Question 5: What is a laser? Explain the principle and operation of a laser. Describe some practical uses of lasers.
The acronym LASER stands for Light Amplification by Stimulated Emission of Radiations.
Laser light was developed by T.H Maiman in 1960.
Lasers are monochromatic (one wavelength or color), unidirectional (moving straight in one direction) radiations.
Principle of lasers
Laser principle is based in two phenomena.
- The stimulated emission in which one photon is incident on an excited electron. The excited electron falls back to its ground state and emits a photon of exactly the same frequency and energy as that of the incident photon.
- The emitted radiation are in steps, which means they have the same wavelength and are coherent with one another. Therefore, they enhance the effect of one another and we get an intense beam of radiation.
Hence, the principle of lasers is the stimulation and amplification of radiations.
Operation of lasers
Laser operation depends upon the existence of meta-stable states in some of substances.(meta means in-between). Let us consider one such substance some of whose atoms are in the excited state by absorbing energy, E3-E1 = hf13 by optical pumping. As there are meta-stable states in the atoms, these electrons will not fall back directly to state E1 like the electrons of other substances that do so after 10-8seconds. Rather, they will fall in the meta-stable state where they remain for a time interval of 10-3 second.
Now we see that excited electrons from state E3 fall more rapidly (after 10-8 s) to the meta stable state and from the meta stable they fall to the ground state E1 after a much longer time of 10-3 seconds. This means that when one electron goes out of meta stable to the ground state of E1 in 10-3 seconds, approximately 3 electrons from the excited state E1 would have jumped to the meta stable state. In this way, the number or population of electrons in the meta stable state will increase with time. This is called population inversion.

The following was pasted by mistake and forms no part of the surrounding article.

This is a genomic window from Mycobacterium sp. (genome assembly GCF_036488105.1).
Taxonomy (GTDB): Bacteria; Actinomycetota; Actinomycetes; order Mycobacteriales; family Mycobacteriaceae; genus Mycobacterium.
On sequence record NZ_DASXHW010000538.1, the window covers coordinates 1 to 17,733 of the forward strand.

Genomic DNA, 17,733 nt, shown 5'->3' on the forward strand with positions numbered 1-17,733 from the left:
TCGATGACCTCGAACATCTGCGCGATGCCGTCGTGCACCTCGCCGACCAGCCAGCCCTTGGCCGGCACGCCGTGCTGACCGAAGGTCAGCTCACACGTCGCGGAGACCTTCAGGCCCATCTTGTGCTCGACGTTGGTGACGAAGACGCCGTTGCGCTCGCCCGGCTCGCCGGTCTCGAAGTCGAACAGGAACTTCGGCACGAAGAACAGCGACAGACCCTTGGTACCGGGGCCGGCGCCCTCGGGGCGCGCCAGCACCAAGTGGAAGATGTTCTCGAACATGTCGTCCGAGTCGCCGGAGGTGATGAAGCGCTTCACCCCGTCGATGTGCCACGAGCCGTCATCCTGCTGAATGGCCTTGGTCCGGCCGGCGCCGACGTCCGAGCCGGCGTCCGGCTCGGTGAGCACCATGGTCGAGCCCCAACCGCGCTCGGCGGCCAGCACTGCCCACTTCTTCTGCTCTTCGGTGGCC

After the state of population inversion is achieved, the process of stimulated emission is started. E2 is bombarded by the photons of energy E2-E1=hf12. These photons stimulates the electrons in state E2 to fall down to state E1, emitting one another photon of exactly the same energy and in the same direction. (Note that stimulation does not mean the incident photon is absorbed). So an amplified radiation is obtained.
Usually the emitted photon and the whole assembly are provided with mirrors on the two ends. One mirror is totally reflecting and the other is partially transparent. The emitted photons are reflected back and forth in the assembly and stimulate more and more excited atoms to emit more and more photons. In this way, an intense beam of coherent radiations is obtained through the partially transparent mirror.
Uses of laser
- Lasers are used in electrical instruments.
- Lasers are used for vaporization purposes.
- Lasers are used in drilling, cutting and welding.
- Lasers are used in medical treatment like bloodless surgeries, rejoining of detached retinas, and destroying tissues like tumors in a localized area.
- Lasers can develop hidden finger prints.
- High power lasers is a potential energy source to produce nuclear fusion reactions.
- Lasers can be used to generate three dimensional images of objects (called holography).